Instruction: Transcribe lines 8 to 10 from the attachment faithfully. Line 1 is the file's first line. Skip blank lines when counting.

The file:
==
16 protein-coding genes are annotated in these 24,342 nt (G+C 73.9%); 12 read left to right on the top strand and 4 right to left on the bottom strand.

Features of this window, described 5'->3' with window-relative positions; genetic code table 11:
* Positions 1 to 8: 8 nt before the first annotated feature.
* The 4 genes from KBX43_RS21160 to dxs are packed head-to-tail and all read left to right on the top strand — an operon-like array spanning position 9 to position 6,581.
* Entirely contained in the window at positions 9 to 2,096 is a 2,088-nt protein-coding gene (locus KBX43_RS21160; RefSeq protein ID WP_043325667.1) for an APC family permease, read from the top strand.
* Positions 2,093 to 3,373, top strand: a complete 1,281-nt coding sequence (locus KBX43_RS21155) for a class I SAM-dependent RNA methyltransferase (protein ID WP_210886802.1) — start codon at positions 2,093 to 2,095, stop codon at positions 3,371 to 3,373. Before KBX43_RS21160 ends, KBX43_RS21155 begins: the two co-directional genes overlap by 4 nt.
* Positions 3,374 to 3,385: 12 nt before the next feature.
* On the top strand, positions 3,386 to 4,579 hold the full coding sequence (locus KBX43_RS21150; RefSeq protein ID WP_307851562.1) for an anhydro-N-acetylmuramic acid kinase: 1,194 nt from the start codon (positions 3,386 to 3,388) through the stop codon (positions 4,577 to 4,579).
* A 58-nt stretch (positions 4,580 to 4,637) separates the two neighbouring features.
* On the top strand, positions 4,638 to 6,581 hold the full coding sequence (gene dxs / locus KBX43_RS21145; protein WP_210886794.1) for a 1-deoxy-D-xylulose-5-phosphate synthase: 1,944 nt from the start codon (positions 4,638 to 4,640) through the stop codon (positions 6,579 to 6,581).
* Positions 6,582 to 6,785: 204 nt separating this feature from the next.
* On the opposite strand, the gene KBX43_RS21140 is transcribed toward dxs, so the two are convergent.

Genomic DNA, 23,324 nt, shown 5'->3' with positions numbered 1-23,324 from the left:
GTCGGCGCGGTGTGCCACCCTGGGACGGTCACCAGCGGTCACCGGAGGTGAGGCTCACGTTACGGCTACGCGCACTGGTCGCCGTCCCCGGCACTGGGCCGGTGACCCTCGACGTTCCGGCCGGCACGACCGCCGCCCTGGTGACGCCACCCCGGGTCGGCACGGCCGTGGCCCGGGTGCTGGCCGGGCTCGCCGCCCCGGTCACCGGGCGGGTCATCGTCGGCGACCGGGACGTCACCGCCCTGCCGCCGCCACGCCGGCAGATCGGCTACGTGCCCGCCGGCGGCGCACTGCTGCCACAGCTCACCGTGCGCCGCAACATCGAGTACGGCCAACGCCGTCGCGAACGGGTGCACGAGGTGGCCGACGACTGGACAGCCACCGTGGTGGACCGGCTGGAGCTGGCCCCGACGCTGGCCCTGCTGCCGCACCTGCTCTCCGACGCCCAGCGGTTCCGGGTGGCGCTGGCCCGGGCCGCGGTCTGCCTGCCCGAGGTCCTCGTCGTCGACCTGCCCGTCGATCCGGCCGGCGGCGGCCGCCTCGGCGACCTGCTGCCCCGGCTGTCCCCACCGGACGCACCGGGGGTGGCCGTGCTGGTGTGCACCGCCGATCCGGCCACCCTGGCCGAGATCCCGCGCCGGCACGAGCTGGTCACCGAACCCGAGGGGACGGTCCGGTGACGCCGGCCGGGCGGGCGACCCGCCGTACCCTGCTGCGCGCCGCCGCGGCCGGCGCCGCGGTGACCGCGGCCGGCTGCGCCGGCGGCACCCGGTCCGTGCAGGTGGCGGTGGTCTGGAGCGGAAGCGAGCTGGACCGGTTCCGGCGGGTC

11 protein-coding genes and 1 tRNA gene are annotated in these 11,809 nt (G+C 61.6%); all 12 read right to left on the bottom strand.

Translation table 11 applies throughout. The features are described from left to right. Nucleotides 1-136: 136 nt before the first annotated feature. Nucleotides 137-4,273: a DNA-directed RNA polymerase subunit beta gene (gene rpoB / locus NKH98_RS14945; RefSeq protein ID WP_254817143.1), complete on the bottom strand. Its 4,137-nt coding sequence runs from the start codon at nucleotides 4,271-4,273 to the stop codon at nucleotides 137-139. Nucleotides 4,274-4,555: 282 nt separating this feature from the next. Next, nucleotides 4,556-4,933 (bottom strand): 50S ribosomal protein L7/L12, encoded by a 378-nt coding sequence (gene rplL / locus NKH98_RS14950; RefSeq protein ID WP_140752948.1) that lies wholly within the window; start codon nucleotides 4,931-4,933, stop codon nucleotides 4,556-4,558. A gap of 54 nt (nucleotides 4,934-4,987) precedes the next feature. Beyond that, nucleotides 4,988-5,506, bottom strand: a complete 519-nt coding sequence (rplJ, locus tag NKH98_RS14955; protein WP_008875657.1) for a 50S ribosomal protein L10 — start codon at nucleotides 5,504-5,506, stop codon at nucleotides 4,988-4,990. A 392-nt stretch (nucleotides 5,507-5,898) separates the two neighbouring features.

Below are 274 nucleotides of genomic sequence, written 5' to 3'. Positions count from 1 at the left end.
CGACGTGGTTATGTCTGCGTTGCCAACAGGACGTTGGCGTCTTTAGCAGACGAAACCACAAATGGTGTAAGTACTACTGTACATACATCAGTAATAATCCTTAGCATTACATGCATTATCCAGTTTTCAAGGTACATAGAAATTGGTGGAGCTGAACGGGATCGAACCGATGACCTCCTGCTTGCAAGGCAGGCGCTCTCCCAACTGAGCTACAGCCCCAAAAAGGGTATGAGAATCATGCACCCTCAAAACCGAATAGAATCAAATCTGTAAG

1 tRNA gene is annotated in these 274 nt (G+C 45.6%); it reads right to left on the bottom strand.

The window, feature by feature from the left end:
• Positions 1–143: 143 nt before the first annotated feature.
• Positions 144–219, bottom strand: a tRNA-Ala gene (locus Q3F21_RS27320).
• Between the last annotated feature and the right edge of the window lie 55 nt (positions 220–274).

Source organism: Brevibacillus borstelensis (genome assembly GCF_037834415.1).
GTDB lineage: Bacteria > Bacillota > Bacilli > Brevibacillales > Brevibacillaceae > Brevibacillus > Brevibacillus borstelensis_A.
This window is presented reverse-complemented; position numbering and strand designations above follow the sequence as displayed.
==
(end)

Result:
* On the top strand, positions 3,386 to 4,579 hold the full coding sequence (locus KBX43_RS21150; RefSeq protein ID WP_307851562.1) for an anhydro-N-acetylmuramic acid kinase: 1,194 nt from the start codon (positions 3,386 to 3,388) through the stop codon (positions 4,577 to 4,579).
* A 58-nt stretch (positions 4,580 to 4,637) separates the two neighbouring features.
* On the top strand, positions 4,638 to 6,581 hold the full coding sequence (gene dxs / locus KBX43_RS21145; protein WP_210886794.1) for a 1-deoxy-D-xylulose-5-phosphate synthase: 1,944 nt from the start codon (positions 4,638 to 4,640) through the stop codon (positions 6,579 to 6,581).